Let us look to our National character, and to things beyond the present period. No Morn ever dawned more favourable than ours did–and no day was ever more clouded than the present! Wisdom, & good examples are necessary at this time to rescue the political machine from the impending storm. 
By mid-November he was signaling the possibility, although protesting at the same time that it was impossible, that he might come out of retirement to take a hand in political reform.  Yet Washington worried that such a move would destroy his public reputation as a disinterested patriot. Echoing this very concern was an anonymous note Washington received in January, signed “R”: “Your Character, Sir, is beyond the reach of applause. … To engage again would bring you back to a Man. You think as I do as far as your Modesty will permit, I know you do.” 
The ten months embraced by Confederation Vol. 4 were anxious and difficult ones for Washington, but the focus of his attention remained, despite the increasing distractions of the failing Confederation, his home and family. Indeed Washington was already considering his own mortality. To his nephew George Augustine Washington he described himself as one of “those who have passed the meridian of life, and are descending into the shades of darkness,”  not foreseeing the career as president that lay ahead.
Jack D. Warren
1. GW to Benjamin Lincoln, 10 April Confederation 4: 12. [back]
2. GW to William Triplett, 25 September 1786, Confederation 4: 268-74. [back]
3. GW to George William Fairfax, 25 June 1786, Confederation 4: 126-29. [back]
4. GW to Arthur Young, 6 August 1786, Confederation 4: 196-200. [back]
5. GW to George William Fairfax, 30 June 1785, Confederation 3: 87-92. [back]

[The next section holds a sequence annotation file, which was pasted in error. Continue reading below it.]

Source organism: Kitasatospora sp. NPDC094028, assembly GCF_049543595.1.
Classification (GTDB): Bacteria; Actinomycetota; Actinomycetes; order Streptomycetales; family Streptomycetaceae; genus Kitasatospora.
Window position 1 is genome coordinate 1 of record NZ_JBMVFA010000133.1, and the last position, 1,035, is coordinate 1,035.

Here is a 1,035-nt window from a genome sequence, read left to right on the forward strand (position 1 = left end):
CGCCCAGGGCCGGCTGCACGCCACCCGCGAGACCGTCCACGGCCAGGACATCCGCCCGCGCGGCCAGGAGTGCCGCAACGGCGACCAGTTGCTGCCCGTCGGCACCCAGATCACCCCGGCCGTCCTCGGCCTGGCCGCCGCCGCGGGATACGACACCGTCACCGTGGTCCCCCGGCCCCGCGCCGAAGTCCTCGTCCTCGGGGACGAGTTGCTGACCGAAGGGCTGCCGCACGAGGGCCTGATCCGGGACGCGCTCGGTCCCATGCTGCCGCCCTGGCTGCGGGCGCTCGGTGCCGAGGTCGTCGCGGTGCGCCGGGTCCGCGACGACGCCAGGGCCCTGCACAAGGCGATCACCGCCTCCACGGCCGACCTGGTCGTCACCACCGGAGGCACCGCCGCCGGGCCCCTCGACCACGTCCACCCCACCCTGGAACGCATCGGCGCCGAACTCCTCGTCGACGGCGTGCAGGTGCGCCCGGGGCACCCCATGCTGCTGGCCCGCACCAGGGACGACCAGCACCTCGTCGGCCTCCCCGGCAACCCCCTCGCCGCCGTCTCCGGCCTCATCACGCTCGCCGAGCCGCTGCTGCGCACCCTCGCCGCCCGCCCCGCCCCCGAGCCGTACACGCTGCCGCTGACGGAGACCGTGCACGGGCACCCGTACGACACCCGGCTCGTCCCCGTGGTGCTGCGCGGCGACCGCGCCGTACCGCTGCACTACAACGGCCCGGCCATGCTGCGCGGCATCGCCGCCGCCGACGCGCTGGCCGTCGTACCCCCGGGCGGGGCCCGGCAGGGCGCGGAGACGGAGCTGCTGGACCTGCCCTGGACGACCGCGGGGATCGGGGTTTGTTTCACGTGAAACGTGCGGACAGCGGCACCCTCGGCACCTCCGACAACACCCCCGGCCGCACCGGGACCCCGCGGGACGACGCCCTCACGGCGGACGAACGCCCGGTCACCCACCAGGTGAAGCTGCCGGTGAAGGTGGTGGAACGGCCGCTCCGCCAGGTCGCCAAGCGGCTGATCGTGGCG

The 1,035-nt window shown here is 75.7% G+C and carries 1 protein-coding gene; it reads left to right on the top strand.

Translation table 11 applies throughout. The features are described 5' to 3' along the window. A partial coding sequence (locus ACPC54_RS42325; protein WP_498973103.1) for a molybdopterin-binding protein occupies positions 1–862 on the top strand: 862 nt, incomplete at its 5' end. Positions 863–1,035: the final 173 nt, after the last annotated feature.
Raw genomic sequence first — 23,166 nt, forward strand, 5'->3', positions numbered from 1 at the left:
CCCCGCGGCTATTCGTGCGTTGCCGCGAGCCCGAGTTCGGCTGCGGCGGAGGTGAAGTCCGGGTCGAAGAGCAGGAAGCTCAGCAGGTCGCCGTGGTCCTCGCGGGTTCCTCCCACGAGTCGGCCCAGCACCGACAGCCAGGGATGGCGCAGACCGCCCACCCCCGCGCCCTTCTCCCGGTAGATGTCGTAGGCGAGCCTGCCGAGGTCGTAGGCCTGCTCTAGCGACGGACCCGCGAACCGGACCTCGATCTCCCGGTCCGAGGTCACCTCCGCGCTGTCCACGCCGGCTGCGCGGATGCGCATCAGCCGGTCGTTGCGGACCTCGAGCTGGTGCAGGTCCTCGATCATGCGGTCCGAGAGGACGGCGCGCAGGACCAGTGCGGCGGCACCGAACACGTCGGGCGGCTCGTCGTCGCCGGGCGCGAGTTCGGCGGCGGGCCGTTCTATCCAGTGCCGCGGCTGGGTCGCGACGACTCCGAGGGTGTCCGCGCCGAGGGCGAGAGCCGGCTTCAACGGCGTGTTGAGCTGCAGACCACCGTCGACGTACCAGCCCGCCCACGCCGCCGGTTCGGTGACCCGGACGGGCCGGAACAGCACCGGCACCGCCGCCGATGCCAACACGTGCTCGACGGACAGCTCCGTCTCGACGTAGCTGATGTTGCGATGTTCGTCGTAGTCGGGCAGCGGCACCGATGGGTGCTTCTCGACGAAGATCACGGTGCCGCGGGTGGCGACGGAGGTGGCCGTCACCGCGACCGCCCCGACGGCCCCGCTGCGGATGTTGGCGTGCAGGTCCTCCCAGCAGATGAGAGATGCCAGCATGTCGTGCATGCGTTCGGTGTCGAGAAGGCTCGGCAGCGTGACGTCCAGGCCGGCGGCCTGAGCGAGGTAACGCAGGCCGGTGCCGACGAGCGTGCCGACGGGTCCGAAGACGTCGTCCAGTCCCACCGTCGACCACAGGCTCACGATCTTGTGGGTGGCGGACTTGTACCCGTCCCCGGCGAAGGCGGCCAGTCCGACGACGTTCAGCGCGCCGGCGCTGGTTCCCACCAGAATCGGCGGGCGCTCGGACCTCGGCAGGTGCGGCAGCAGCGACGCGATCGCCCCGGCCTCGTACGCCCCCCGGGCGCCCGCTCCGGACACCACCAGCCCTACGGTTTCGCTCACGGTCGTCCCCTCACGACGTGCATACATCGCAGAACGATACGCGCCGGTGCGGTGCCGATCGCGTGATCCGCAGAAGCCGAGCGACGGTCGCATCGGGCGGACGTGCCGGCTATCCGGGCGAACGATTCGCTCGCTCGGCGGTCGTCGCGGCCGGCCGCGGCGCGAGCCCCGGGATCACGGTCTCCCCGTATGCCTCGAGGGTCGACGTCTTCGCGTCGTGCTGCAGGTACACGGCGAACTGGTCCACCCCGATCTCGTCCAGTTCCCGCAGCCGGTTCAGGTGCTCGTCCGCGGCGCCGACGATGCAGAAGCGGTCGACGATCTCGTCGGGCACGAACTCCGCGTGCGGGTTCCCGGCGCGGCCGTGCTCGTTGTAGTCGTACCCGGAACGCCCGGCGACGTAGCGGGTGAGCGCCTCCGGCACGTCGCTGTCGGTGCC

6. Articles of Agreement with James Bloxham, [31 May 1786], Confederation 4: 86-88. [back]
7. GW to William Peacey, 5 August 1786, Confederation 4: 192-93. [back]
8. James Bloxham to William Peacey, 23 July 1786, enclosed in GW to Peacey, 5 August 1786,Confederation 4: 193-95. [back]
9. GW to Robert Morris, 12 April 1786, Confederation 4: 15-17. [back]
10. See, e.g., GW to John Price Posey, 12 January 1787, and Posey to GW, 27 January 1787, Confederation 4: 512-13, 545-48. [back]
11. GW to George William Fairfax, 30 June 1786, Confederation 4: 135-41. [back]
12. GW to George Augustine Washington, 25 October 1786, Confederation 4: 307-10. [back]
13. GW to Arthur Young, 15 November 1786, Confederation 4: 371-72. [back]
14. John Rumney, Jr. to GW, 16 April 1786, GW to John Rumney, Jr., 5 June 1786; Confederation 4: 19, 96.[back]
15. GW to Edward Newenham, 10 June 1786, Confederation 4: 105-6. [back]
16. Tobias Lear to GW, 7 May 1786, Confederation 4: 34-35. [back]
17. GW to Theodorick Bland, 15 August 1786, Confederation 4: 210-11. [back]
18. GW to Henry Lee, Jr., 5 April 1786, Confederation 4: 3-5. [back]
19. GW to John Jay, 18 May 1786, Confederation 4: 55-56. [back]
20. GW to William Grayson, 26 July 1786, Confederation 4: 169-70. [back]
21. GW to John Jay, 15 August 1786, Confederation 4: 212-13. [back]
22. Henry Lee, Jr. to GW, 8 September 1786, Confederation 4, 240-41. [back]
23. GW to Henry Lee, Jr., 31 October 1786, Confederation 4: 318-20. [back]
24. GW to James Madison, 5 November 1786, Confederation 4: 331-32. [back]
25. GW to Theodorick Bland, 18 November 1786, Confederation 4: 377-79. See also GW to Madison, same date, Confederation 4: 382-83. [back]
26. R. to GW, [c.15 January 1787], Confederation 4: 523. [back]
27. GW to George Augustine Washington, Confederation 4: 307-10. [back]